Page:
Some sperm cells are ruthless manipulators that will literally poison their competition in the race to fertilize an egg, new research shows.
In a study published Feb. 4 in the journal PLOS Genetics, researchers from the Max Planck Institute for Molecular Genetics (MPIMG) in Berlin studied mouse sperm cells under the microscope to better understand the effects of a particular DNA sequence known as the t-haplotype. The team knew from previous research that sperm cells carrying this sequence tend to swim straighter (rather than in circles of death) and faster on average than competing sperm without it.
Now, they've found that those highly-effective sperms' tactics are a little less than sportsmanly.
"Sperm with the t-haplotype manage to disable sperm without it," study co-author Bernhard Herrmann, director at the MPIMG, said in a statement. "The trick is that the t‑haplotype 'poisons' all sperm, but at the same time produces an antidote, which acts only in t-sperm [those with the t-haplotype] and protects them."
The result, Herrmann said, is sort of like a marathon "in which all the participants get poisoned drinking water," but only some of the runners have access to the antidote.
Nice sperm finish last
The t-haplotype is a series of linked genes occupying chromosome 17 in house mice all over the world. (Unlike humans, who have 23 pairs of chromosomes, mice have only 20). Herrmann and other researchers have called it a "selfish" gene — genetic material with a single mission: to make copies of itself. Because of the t-haplotype's ruthless effectiveness at passing from one generation to the next, according to the researchers, male mice carrying one copy of the t-haplotype will transmit it to up to 99% of their offspring.
After studying more than 100 mouse sperm cells, Herrmann and his colleagues learned more about the selfish haplotype's devious tactics. They found that the t-haplotype "poisons" all sperm cells during the early phases of sperm production, injecting every cell with certain genes that inhibit their ability to regulate movement.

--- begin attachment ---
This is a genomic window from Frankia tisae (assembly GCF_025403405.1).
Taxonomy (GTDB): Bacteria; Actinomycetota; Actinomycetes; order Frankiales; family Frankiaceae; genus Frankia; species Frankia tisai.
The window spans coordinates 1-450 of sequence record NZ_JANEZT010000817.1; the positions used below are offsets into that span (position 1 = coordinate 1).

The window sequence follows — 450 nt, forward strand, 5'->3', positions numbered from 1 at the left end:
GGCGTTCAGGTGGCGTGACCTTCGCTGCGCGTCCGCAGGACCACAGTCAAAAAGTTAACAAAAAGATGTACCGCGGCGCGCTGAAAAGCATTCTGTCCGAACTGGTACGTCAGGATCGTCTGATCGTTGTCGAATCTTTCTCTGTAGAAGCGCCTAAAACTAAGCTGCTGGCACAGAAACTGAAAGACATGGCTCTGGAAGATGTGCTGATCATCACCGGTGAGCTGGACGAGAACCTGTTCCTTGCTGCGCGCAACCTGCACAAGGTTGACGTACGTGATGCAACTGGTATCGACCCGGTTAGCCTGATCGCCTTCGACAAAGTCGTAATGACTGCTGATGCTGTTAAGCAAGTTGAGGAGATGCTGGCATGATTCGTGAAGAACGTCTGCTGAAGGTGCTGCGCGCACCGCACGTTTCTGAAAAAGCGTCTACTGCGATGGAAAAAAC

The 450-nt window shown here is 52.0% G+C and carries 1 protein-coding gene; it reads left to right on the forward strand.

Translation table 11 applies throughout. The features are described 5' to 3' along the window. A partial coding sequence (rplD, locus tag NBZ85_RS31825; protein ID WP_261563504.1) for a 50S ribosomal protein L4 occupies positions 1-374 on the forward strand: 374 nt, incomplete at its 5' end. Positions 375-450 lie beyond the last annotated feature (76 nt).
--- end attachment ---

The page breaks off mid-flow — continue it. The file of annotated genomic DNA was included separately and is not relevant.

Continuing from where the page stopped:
It's not until a later phase, when each cell divides in half, that the "antidote" comes into play. After dividing, half of the sperm cells inherit the t-haplotype genes on chromosome 17. For those lucky sperm, the t-haplotype provides new genetic variants that reverse the inhibiting effects of the "poison" that every cell consumed during the previous phase of development.
For the other half of sperm cells, which don't carry the t-haplotype or its genetic "antidote," life becomes a lot harder. These poisoned cells have a lot more trouble moving in a straight line (an important skill for a cell whose only job is to race full-speed-ahead to an unfertilized egg). In their study, the researchers saw that many sperm without the antidote literally swam in circles until they died, while their t-haplotype competitors charged straight ahead.
"Our data highlight the fact that sperm cells are ruthless competitors," Herrmann said. "Genetic differences can give individual sperm an advantage in the race for life, thus promoting the transmission of particular gene variants to the next generation."
Originally published on Live Science.